How to Read Labels

How to Read Labels

“Natural. Hypoallergenic. Unscented. BPA-Free. Eco-Friendly.”

We, as consumers, see these cheerful words printed on everything we buy - from food and drinks, to skin care products, even clothing. But does anyone know what they actually mean? Look no further! Here at Skinny, we’ve done our research to define them for you in our Skinny Guide of Labels. 

Natural, Organic, Eco-Friendly, Biodegradable, Hypoallergenic:

NEWS FLASH - The FDA never regulates makeup/skin care companies who use any of these words on their products. There is no “definition” that companies must adhere to when making these claims about their products. Shocking, right? Essentially, these words are used purely for marketing purposes - to catch your eye, appeal to your desire to be more earth-friendly, or to just stand apart from the other products on the shelf. 

So, now that you know which words to overlook, let’s talk about some of the legitimate terms you will see on labels, and what they mean about the product they describe.


These terms (loosely) mean that the product is made of natural, renewable raw materials, and is packaged in materials that are environmentally-friendly.


This term is used to declare that the product is free of synthetic chemicals - as far as the manufacturer knows - and is environmentally friendly in its ingredients list. A good rule of thumb is to refer to the ingredients list, and make sure you recognize and can pronounce all the ingredients.


Both of these terms have to do with the ingredients in the product. Vegetarian cosmetics contain no ingredients that were part of an animal, but they may contain ingredients that were made by an animal (honey, for instance). Vegan cosmetics do not contain any ingredients that were part of an animal or made from animals.


To be certified cruelty-free, a product should never be tested on animals in any way. However, because this term is largely unregulated, look for a specific certification, not just the brand touting this status.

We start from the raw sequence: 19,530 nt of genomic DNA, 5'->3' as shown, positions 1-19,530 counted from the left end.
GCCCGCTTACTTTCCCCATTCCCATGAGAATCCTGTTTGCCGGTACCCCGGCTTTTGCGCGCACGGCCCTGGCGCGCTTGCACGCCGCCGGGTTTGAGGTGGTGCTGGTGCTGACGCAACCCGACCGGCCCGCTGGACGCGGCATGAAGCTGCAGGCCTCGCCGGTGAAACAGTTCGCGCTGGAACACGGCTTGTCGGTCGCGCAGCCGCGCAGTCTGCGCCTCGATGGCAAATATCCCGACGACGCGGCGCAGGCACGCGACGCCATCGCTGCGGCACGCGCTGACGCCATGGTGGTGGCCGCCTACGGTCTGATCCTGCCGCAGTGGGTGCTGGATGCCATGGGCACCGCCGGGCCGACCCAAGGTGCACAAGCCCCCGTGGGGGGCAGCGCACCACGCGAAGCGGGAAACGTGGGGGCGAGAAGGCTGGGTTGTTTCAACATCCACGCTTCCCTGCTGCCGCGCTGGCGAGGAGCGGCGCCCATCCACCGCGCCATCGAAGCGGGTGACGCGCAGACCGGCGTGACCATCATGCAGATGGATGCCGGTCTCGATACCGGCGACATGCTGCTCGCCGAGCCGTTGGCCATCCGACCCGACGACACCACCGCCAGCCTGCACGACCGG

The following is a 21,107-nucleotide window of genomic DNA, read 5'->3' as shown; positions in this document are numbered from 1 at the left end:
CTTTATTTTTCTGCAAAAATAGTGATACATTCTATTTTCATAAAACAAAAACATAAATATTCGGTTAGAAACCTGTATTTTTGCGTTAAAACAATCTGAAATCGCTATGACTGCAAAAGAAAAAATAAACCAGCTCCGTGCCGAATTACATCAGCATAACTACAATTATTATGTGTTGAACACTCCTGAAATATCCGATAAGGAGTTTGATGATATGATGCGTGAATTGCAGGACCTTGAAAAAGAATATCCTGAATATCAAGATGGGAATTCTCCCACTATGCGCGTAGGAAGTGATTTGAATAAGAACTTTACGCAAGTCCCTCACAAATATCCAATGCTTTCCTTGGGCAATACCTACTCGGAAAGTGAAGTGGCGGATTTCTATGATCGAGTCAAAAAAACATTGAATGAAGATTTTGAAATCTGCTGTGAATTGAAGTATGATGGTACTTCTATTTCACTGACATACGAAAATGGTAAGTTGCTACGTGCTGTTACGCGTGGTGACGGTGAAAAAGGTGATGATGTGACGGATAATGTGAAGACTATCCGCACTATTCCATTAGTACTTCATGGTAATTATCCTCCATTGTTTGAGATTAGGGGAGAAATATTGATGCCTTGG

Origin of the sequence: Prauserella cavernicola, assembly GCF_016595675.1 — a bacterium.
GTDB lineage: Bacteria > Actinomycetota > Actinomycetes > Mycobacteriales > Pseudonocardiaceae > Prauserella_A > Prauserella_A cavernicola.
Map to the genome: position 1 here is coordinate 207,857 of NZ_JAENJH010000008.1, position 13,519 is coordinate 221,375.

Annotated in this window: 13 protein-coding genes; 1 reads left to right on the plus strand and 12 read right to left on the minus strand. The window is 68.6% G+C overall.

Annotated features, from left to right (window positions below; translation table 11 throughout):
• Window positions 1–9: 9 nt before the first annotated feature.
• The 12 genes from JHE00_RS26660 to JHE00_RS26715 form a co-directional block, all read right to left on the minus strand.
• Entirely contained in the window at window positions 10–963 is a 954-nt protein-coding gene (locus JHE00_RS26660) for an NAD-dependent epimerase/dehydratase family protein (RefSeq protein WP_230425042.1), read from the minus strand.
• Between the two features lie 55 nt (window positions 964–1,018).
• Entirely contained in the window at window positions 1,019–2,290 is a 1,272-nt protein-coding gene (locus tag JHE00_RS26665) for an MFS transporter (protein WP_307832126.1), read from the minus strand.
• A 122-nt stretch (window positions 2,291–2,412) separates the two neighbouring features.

Both of these words are typically used to describe oils. In coconut oil, virgin means that no chemicals are used to remove obtain the fresh coconut meat from the shell, or in the manufacturing of the oil. Raw coconut oil means that no heat is used in the process, keeping all enzymes, vitamins, minerals, electrolytes, and lauric acid intact. (Read more in a previous blog here.)


A product described as hypoallergenic means it is relatively unlikely to cause an allergic reaction. However, use discretion and read the product labels, as this is yet another term not regulated by the FDA.

Non-GMO (Genetically Modified Organism):

This label means that the product was made without ingredients that came from anything that was genetically-engineered. However, again, there is no standard for this term, so be sure to look for a third-party verification.


These labels are not interchangeable. “Unscented” products typically have chemicals added to neutralize or mask any fragrance or smell that occurs in the creation or manufacturing of a product. “Fragrance-Free” products contain no fragrances as well as no fragrance-masking chemicals. If the product displays the Environmental Protection Agency (EPA) Fragrance-Free Certification, you can be sure that: 1) The product meets EPA’s Safer Choice Standard, a set of strict safety criteria for both human health and the environment; and 2) The product has also been verified to be free of chemicals that impart or mask a scent. This is especially important for consumers with sensitive skin or allergies.

Clean Beauty:

This is just the tip of the iceberg in the Clean Beauty/Chemical-Free movement! To learn more, you can:

    (This is Part 1 of a three-part series about decoding labels, lists, and ingredients and understanding Clean Beauty. Read Part 2 and Part 3 for the full story.)

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